The path to sobriety shouldn’t end with outpatient treatment or a trip to rehab. Sober living means hard work and commitment. It’s important to make an effort to remain sober even after completing a treatment program with an addiction center. Here are five ways to avoid relapse.
1. Engage in Long Term Addiction Treatment
Addiction treatment is not a quick fix. It is a process. For long-term recovery, it is important to take the time that you need and be patient. One month of therapy or one short-term stint with medication often doesn’t do the trick. It’s important to continue to check in with yourself, your body, and a therapist to make sure that you’re staying on the right track.
Long term addiction treatment will offer you the tools you need to stay sober longer and give you a community who understands what you’re going through. Finding ongoing support is crucial. Studies also show that relapse rates decrease in patients who continued treatment following outpatient or inpatient rehabilitation. This could be something as simple as joining a support group, 12 Step Program, or finding a sponsor. Because these groups provide accountability, encouragement, feedback on the recovery process they are a great resource for those going through recovery.
Through therapy and aftercare programs, you will complete your healing and be able to adjust more adequately to a life where triggers are far more present. You will learn coping and conflict resolution skills – two key components in preventing relapse – and grow more confident in your sobriety.
2. Give Yourself a Fresh Start
One of the best ways to avoid relapse if you can afford it is giving yourself a new start. Obviously, one of the best steps is getting rid of everything and everyone who provides a trigger of some sort. The more obvious fresh start is a little spring cleaning (i.e. getting rid of all of your paraphernalia.) You could also move to a new location or get a new telephone number.
3. Identify and Manage Triggers
Triggers are things that make you crave, think about, or use drugs or alcohol. Stress. People or places connected to the substance or behavior. Negative feelings or emotions. Celebrations. Seeing or sensing the object of your addictions. Every addict’s trigger is different, but those are some of the most typical. Triggers can be general like these, which affect nearly all addicts in recovery, or very specific to the addict.
The first step is identifying and understanding your triggers, which can be done through therapy. Once you have an understanding of what makes you feel vulnerable, you can figure out healthy ways to conquer that feeling. A therapist can give you tips and tricks to help you cope with emotions or uncomfortable situations so that you don’t turn to drugs or alcohol. Be realistic – don’t underestimate your trigger and respect yourself. Don’t fall into the pattern of believing that you aren’t vulnerable during your recovery. Often times, addicts fall back into a major relapse simply by rationalizing that “just a little” won’t hurt.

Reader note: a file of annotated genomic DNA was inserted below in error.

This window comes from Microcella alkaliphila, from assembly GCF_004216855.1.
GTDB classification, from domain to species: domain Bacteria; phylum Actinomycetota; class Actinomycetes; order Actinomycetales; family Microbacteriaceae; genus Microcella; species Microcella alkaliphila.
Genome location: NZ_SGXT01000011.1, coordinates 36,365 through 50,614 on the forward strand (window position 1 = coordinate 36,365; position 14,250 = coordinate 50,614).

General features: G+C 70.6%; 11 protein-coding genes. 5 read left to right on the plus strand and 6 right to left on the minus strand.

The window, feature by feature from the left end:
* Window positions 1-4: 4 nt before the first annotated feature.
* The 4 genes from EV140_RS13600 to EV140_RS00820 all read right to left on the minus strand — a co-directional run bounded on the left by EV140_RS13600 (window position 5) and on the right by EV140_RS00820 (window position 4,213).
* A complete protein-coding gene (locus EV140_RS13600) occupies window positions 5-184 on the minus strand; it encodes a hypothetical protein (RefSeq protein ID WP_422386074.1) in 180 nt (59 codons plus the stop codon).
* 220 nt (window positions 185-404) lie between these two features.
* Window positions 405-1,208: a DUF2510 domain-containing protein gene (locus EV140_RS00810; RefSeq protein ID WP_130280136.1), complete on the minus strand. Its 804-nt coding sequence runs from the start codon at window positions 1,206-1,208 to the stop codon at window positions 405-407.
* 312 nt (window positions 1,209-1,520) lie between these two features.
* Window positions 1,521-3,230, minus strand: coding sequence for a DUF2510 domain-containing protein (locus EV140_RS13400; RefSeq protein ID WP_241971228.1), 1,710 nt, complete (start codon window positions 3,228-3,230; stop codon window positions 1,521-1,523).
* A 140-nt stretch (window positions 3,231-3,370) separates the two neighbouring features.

Create a plan with your therapist to help you avoid these triggers more easily. Stick to it. Once you eliminate some of the things that make you crave your substance of choice, it’s far easier to avoid relapse.
4. Face The Negative Consequences
One way to avoid relapse is to remind yourself of the negative consequences of your addiction. Drug or alcohol abuse can be financially, emotionally, and mentally taxing. It can break apart families and ruin friendships. Addicts often lose their jobs, their homes, and break the trust of the people who were once their biggest supporters. By reminding yourself of all the issues that come along with your addiction, you can determine whether using again is worth the risk. This is especially pertinent if you received legal repercussions for your addiction.
5. Build a Healthy Lifestyle
Building a healthy lifestyle is a great way to avoid relapse. Exercise isn’t just great for your cardiovascular health, it also can be used to help avoid relapse. In fact, Frontiers in Psychology proved that exercise can protect against the desire to use drugs by “engaging the same neurochemical systems in the brain that respond to drug use, offering a focus that does not have to do with drugs, and boosting self-confidence, satisfaction, pleasure, and mood. Exercise is also proven to “enable goal-setting and achievement that parallel drug abstinence goals, and decreasing cravings for drugs or alcohol.”
There have been many developments in relapse management but they have all been based on the 1980 model developed by psychologists G. Alan Marlatt and Judith Gordon. Their primary mode of relapse prevention was managing and identifying triggers, but they also preached global strategies or the process of making big changes over a long period of time to encourage and promote a healthier lifestyle.
Create a daily schedule, set goals, sleep more, set your priorities and make time for them, find healthy hobbies to replace destructive behaviors. If you used drugs or alcohol to help you relax, there are plenty of meditation or relaxation techniques that are healthier and more productive.
Whatever you do, avoid complacency. Stay motivated. No matter how far out you are from inpatient, it’s always important to set new goals for yourself to achieve. Often, many people who relapse site lack of motivation as the reason for their momentary setback.
Don’t View Relapse as a Failure
Relapse is avoidable, but that doesn’t mean you should let it set you back completely. It isn’t a complete failure nor does it mean that you can’t keep trying to find sobriety. Recovery is not linear – everyone has momentary lapses in judgment. What matters is what you do to make up for all of your hard work.